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Posts Tagged ‘November 2008’

THE receiver of ABC Learning Centres has sold the childcare group’s UK arm for an undisclosed sum.

ABC’s UK business, called Busy Bees Group, was purchased by Singapore-based company Knowledge Universe Education, Chris Honey of McGrathNicol said today.  abc

Mr Honey said Busy Bees Group, which is the UK’s largest children’s nursery group, will continue to be operated by its existing senior management.

“As receivers, we are very happy with the value realised for this business, and are pleased to have sold it to an internationally respected childcare provider,” he said.

He said Busy Bees Group was in a similar situation to ABC’s business in New Zealand, as it was not itself in receivership and had continued to trade profitably.

Mr Honey said the sale of the ABC in New Zealand was progressing well and that strong interest from a number of bidders had led to an extension of the sale timetable.

Mr Honey said no decision had been made yet on a timetable for the sale of the Australian business.

“The ABC Learning centres in Australia continue to trade well, with the focus remaining firmly on providing high quality childcare, driven by the local ABC centre staff at a community level,” Mr Honey said.

ABC, Australia’s largest childcare centre operator, went into administration and receivership in November 2008, owing more than $1 billion.

Source www.news.com.au

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A SET of ancient Aboriginal remains found during a clearout of a house in northern England are soon to be returned to Australia.
Workers stumbled across the two femurs, three skulls and an assortment of other bones while sorting through the Cheshire home of university professor John Kempster, a former Aboriginal Rights Association president, after he moved to New Zealand in 2008.

He had instructed auction house Andrew, Hilditch and Son to clear out his home and sell anything they thought valuable.

“After the removalists finished the clear-out they found a small wooden crate and jokingly said to me they were the dog’s bones in there,” auctioneer Tom Andrew said.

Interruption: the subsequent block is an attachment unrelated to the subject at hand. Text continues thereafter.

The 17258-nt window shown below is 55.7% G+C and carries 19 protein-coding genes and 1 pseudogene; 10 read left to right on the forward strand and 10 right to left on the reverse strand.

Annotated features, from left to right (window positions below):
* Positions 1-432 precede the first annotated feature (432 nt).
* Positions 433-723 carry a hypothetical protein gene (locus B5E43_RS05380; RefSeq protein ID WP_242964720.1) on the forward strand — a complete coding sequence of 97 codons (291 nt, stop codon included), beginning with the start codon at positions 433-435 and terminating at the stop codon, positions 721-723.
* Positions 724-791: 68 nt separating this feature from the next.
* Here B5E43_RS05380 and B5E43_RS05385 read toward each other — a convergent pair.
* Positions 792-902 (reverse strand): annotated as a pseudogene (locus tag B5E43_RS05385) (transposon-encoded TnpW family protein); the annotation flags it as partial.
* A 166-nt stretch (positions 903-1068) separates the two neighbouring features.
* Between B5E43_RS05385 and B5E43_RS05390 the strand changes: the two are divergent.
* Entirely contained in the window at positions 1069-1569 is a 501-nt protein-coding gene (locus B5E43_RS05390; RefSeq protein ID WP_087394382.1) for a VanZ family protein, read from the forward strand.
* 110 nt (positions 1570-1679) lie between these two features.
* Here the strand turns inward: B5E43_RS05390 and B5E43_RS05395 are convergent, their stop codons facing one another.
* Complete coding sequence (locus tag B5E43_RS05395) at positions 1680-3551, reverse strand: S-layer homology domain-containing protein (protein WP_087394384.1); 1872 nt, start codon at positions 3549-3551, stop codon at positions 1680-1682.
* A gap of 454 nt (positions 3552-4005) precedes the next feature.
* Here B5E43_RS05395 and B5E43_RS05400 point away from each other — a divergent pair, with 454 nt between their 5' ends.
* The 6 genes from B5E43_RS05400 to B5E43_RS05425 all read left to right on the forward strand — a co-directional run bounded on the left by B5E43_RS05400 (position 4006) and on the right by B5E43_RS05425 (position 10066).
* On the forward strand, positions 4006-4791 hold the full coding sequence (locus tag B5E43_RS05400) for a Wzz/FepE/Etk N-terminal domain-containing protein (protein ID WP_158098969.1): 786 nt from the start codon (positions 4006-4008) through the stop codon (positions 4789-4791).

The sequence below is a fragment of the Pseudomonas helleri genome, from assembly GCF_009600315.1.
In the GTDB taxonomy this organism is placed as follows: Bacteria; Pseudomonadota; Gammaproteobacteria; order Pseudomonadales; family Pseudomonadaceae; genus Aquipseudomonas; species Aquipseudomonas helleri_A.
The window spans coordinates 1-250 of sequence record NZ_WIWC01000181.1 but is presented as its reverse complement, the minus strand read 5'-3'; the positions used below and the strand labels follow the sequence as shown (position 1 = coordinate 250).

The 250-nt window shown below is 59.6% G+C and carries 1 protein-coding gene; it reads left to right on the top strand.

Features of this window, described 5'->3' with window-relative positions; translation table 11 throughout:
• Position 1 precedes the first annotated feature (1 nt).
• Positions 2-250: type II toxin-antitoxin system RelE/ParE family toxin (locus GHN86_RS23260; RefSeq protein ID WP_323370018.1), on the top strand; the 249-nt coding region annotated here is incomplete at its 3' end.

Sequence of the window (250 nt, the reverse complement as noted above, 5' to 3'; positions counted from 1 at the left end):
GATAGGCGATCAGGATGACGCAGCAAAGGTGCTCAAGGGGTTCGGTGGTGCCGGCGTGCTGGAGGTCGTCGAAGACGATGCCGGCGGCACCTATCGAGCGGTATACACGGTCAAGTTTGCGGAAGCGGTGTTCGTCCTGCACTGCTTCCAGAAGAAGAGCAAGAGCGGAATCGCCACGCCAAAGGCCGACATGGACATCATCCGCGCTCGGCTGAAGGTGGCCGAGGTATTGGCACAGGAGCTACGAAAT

“I said ‘Let’s open it and see what’s inside’ and we found three skulls and one or two other pieces.

“I also found in another briefcase two femurs wrapped in newspaper.”

Not realising that Britain had an agreement with Australia to return indigenous remains, the bones and a selection of weapons given to Prof Kempster while he lived in South Australia in the early 1960s were put up for auction in November 2008.

But after about 20 minutes of frantic bidding, the remains were dramatically pulled from sale after the Australian High Commission telephoned to stop the auction.

A scientist was sent to examine the bones, which were confirmed as being of Australian indigenous origin.

They will be handed over on Thursday to two Ngarrindjeri elders who flew from South Australia to London to collect 16 individual remains held by three museums and the auction house.

Mr Andrew said he was happy to know the remains would soon be on their way to the National Museum of Australia, which will try to determine which indigenous community they came from.

“I’ll certainly be on the look out for more,” he said. “I think there are more around than we think.”

The Liverpool museum has two more sets of remains it plans to return to Australia at a later date.

Further south, the Brighton & Hove City Council has agreed to return two skulls and two femurs for further study in Australia.

However, it is still debating whether to give back a skull modified to be used as a water vessel and which has been stored at the museum since 1925.

www.news.com.au

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